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Manual Handling accounts for over 30% of reportable accidents so it is worth protecting staff especially as back injuries can be very disruptive for your business. Injuries aren't always caused by lifting just heavy weights as it is the way a load is lifted and carried that does the damage. Manual Handling guidance is easy to provide, however making sure it is used is easier said than done.

The regulations state that handling should be eliminated if at all possible. Despite having more labour saving devices than ever before, lifting and moving items is still required and therefore removing the need is not always possible. Even if you outsource your handling requirements, you still retain some responsibility for ensuring the organization moving the equipment has appropriate risk assessments and trained staff in place.

Listed below are some tips to help your staff lift safely -

- Follow any handling instructions on the package

- Ensure the item is light enough to lift

- Any awkward or unstable items should be put in a box

- Secure or remove any loose cables

- Get a good grip on the object

- Keep your back straight and bend your knees to reach for the load

- Keep the load close to your body, use your leg muscles and lift slowly

- Plan your route and make sure it is clear and unobstructed

- Don't carry so much that you cannot see in front of you clearly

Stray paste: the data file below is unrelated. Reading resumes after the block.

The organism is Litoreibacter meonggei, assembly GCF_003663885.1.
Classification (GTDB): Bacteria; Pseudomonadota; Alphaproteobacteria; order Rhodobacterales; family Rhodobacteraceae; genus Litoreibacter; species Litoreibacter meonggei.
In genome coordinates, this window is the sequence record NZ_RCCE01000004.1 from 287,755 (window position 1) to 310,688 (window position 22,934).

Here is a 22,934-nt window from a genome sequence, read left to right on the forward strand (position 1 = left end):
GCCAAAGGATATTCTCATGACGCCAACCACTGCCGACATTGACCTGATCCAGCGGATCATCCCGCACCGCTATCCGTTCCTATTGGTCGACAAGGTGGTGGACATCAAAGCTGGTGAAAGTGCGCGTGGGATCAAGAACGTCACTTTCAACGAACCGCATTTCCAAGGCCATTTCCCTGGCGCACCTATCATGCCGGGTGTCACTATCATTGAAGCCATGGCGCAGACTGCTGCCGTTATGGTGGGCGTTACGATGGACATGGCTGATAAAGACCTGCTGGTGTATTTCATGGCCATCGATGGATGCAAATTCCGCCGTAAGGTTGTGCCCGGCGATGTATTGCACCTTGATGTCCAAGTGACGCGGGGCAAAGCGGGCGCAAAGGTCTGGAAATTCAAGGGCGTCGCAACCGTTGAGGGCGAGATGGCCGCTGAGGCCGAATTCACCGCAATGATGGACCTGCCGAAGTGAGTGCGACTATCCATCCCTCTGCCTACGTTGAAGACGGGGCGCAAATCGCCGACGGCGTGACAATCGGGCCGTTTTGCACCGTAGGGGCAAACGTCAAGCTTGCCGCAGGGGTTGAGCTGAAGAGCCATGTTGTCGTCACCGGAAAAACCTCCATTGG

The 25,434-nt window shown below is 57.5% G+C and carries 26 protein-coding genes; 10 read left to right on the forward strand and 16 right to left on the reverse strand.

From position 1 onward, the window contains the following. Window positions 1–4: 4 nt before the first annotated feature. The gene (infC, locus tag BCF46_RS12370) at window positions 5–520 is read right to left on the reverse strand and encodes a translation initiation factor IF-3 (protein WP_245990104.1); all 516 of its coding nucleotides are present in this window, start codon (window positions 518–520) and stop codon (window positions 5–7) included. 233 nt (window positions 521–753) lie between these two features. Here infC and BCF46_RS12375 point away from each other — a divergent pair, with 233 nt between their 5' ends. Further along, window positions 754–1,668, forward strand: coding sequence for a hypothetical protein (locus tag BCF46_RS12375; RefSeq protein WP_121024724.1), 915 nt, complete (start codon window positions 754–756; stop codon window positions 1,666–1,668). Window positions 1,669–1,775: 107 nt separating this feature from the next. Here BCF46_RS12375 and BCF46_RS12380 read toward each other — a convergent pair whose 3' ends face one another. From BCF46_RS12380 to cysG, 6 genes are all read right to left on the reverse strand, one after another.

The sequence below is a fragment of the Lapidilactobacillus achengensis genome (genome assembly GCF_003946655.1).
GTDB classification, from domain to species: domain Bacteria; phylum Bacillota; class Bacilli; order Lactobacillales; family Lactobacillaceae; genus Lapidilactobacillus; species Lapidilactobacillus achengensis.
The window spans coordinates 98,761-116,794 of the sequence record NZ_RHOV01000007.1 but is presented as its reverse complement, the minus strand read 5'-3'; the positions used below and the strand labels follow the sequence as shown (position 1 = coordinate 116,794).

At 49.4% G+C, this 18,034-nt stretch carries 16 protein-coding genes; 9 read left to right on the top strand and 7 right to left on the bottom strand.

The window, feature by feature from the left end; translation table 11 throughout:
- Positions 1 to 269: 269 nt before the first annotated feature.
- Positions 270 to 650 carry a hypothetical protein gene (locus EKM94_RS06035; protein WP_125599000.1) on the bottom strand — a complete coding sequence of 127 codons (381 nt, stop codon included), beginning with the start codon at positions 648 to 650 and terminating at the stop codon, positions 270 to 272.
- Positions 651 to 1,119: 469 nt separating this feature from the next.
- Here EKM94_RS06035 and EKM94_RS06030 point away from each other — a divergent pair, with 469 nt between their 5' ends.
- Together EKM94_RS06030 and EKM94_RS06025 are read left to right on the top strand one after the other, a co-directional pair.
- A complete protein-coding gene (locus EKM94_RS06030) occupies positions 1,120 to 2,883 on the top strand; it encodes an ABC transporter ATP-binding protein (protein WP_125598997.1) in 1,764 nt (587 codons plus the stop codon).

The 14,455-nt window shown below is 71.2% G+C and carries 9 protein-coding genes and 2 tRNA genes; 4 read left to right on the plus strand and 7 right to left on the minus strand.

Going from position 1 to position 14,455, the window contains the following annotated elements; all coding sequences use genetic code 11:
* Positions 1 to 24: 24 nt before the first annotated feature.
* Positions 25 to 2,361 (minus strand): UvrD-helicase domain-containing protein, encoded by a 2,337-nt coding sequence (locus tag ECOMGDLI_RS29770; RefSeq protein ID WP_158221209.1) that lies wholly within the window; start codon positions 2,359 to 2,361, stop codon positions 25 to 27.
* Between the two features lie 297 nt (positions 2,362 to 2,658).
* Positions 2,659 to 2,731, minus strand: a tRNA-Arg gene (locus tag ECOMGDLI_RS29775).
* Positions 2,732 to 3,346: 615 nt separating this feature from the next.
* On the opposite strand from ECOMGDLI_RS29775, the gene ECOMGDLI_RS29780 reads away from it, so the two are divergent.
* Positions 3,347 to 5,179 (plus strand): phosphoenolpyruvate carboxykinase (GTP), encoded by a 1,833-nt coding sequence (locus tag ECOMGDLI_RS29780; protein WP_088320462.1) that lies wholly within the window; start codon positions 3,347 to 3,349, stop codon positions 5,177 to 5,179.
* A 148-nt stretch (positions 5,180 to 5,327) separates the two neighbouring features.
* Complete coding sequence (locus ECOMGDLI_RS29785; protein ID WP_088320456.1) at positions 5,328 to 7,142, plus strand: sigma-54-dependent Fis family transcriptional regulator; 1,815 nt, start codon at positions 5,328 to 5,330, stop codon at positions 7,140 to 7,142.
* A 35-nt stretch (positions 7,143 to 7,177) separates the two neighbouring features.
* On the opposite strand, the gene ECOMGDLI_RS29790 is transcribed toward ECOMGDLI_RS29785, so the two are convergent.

- Turn your whole body rather than twist

- Stop and readjust your grip if necessary or remove items if they are too heavy

- Take your time. Although you maybe in a hurry, rushing with loads is never a good idea

- Make sure you can place the load safely at the other end. Place the item then adjust it if you have to

- It is better for your back and more time effective to make two trips safely rather than struggle with one trip

The most likely assistance in manual handling is using a mechanical device such as a trolley. Trolleys are very useful as they take the weight of the item and it is easier to push or pull. Staff using them need to remember not to load too much and make sure it is secure so it doesn't fall off.

A lot of injuries happen from stretching and bending. Consideration should be given to where items are stored and ideally placed at waist level, certainly heavier items so that the need to bend is reduced. Lighter or less frequently used items can be stored a bit higher but appropriate steps need to be in place so that stretching is reduced.

Hopefully the manual handling guidance above will help keep staff safe from the risks in handling items and keep them being productive whilst at work.

Nigel J Welford is a qualified Health & Safety professional and believes in making the process of health and safety in the workplace as simple as possible whilst still being effective and meeting all the regulations. Get a copy of his free report "The Secret To How Health & Safety Can Improve Your Business And Profits: 7 Everyday Pitfalls To Avoid" from http://www.healthandsafetyintheworkplace.comArticle Source:


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